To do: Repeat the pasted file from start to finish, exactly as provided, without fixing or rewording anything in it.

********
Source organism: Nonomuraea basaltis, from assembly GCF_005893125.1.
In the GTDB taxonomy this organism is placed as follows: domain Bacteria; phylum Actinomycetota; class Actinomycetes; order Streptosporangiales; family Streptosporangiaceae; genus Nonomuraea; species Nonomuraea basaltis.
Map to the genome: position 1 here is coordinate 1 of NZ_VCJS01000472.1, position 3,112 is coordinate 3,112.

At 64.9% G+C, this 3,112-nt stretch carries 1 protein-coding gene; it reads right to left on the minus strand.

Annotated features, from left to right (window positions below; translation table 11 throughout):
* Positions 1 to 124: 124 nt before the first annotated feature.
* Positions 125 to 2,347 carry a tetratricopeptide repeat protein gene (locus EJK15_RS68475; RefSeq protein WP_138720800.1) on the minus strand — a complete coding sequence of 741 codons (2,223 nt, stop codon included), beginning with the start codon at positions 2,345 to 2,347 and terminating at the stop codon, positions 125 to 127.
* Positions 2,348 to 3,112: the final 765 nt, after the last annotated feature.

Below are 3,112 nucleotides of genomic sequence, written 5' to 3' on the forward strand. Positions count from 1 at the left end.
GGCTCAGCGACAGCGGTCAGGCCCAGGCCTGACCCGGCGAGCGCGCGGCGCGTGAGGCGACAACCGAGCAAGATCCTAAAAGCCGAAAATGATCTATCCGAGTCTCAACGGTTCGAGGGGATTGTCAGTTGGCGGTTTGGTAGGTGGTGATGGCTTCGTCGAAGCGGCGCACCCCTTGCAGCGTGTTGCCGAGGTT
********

Source organism: Nonomuraea basaltis, from assembly GCF_005893125.1.
In the GTDB taxonomy this organism is placed as follows: domain Bacteria; phylum Actinomycetota; class Actinomycetes; order Streptosporangiales; family Streptosporangiaceae; genus Nonomuraea; species Nonomuraea basaltis.
Map to the genome: position 1 here is coordinate 1 of NZ_VCJS01000472.1, position 3,112 is coordinate 3,112.

At 64.9% G+C, this 3,112-nt stretch carries 1 protein-coding gene; it reads right to left on the minus strand.

Annotated features, from left to right (window positions below; translation table 11 throughout):
* Positions 1 to 124: 124 nt before the first annotated feature.
* Positions 125 to 2,347 carry a tetratricopeptide repeat protein gene (locus EJK15_RS68475; RefSeq protein WP_138720800.1) on the minus strand — a complete coding sequence of 741 codons (2,223 nt, stop codon included), beginning with the start codon at positions 2,345 to 2,347 and terminating at the stop codon, positions 125 to 127.
* Positions 2,348 to 3,112: the final 765 nt, after the last annotated feature.

Below are 3,112 nucleotides of genomic sequence, written 5' to 3' on the forward strand. Positions count from 1 at the left end.
GGCTCAGCGACAGCGGTCAGGCCCAGGCCTGACCCGGCGAGCGCGCGGCGCGTGAGGCGACAACCGAGCAAGATCCTAAAAGCCGAAAATGATCTATCCGAGTCTCAACGGTTCGAGGGGATTGTCAGTTGGCGGTTTGGTAGGTGGTGATGGCTTCGTCGAAGCGGCGCACCCCTTGCAGCGTGTTGCCGAGGTT